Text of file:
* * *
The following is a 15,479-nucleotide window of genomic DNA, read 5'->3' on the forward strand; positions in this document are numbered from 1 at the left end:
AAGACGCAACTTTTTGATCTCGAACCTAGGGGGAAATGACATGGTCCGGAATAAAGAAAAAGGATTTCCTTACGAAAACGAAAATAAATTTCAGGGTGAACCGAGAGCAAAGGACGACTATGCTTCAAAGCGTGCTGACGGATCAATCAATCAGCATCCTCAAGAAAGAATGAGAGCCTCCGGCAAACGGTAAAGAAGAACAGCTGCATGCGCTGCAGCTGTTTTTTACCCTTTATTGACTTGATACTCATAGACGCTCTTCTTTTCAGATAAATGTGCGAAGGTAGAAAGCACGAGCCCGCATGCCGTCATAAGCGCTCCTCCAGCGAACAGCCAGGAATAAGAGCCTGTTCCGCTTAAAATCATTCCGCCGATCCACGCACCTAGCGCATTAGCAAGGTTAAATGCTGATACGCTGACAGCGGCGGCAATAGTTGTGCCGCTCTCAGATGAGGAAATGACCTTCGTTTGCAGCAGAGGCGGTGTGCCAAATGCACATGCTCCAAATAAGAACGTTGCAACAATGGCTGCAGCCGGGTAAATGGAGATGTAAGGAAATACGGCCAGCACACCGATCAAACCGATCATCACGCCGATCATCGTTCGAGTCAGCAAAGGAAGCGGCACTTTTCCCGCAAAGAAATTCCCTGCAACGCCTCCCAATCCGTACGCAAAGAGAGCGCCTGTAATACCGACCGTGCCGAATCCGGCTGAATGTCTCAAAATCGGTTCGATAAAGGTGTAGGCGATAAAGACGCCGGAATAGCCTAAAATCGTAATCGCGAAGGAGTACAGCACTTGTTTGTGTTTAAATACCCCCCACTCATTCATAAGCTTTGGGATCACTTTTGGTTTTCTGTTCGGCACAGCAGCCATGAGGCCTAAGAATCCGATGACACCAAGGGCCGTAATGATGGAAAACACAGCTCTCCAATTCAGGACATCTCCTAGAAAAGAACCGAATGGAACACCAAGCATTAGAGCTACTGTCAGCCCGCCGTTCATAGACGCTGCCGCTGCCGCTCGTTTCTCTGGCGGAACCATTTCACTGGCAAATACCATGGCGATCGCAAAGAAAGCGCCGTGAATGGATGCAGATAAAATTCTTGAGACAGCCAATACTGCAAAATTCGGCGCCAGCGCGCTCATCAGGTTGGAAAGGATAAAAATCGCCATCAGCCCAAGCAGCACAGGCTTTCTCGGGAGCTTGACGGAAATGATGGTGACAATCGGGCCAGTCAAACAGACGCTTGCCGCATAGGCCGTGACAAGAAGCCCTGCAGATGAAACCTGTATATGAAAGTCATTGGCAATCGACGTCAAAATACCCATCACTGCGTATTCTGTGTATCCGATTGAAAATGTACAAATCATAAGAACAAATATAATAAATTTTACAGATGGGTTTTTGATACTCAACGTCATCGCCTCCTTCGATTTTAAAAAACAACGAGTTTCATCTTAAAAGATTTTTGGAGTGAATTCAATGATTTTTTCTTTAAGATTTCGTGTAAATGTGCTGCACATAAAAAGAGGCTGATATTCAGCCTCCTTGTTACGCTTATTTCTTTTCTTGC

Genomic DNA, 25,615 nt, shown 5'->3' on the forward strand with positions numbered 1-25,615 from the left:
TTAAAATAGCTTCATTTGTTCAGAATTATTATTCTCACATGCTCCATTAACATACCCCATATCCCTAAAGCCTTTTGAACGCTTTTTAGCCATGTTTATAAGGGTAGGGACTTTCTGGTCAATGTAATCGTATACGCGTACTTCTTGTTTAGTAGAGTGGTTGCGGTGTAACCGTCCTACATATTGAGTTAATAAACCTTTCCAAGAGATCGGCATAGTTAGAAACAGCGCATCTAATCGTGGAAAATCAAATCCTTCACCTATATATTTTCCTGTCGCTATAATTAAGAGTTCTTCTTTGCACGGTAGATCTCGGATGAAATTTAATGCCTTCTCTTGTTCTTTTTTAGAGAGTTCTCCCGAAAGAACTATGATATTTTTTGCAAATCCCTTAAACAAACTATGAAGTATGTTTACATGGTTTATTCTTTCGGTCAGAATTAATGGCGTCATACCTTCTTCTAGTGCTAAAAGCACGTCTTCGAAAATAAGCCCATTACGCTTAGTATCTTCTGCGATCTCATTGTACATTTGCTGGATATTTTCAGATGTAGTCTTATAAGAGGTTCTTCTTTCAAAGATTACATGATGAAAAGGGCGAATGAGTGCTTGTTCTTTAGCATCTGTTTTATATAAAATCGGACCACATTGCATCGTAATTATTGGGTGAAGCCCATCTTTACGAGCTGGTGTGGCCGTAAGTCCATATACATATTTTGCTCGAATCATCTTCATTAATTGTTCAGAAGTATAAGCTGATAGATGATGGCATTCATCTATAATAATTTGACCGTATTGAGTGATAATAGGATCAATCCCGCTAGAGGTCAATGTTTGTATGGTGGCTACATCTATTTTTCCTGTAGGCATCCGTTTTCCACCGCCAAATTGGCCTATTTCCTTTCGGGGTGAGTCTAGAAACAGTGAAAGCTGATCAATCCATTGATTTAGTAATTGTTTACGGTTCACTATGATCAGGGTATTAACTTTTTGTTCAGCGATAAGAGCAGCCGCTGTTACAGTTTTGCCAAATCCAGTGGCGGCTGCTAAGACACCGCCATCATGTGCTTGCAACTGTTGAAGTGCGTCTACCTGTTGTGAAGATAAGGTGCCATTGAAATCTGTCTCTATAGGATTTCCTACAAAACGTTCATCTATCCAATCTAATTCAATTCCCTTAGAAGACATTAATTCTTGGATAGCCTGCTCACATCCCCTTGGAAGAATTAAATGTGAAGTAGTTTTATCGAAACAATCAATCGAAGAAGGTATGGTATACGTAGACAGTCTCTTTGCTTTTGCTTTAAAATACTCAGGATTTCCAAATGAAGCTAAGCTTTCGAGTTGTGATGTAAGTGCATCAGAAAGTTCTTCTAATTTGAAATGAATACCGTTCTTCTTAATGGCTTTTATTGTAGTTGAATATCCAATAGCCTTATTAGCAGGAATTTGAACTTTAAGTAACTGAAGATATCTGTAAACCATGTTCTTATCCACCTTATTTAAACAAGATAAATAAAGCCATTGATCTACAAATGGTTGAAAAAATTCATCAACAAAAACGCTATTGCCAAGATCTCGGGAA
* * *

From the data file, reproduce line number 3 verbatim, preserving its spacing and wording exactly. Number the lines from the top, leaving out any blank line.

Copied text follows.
Genomic DNA, 25,615 nt, shown 5'->3' on the forward strand with positions numbered 1-25,615 from the left: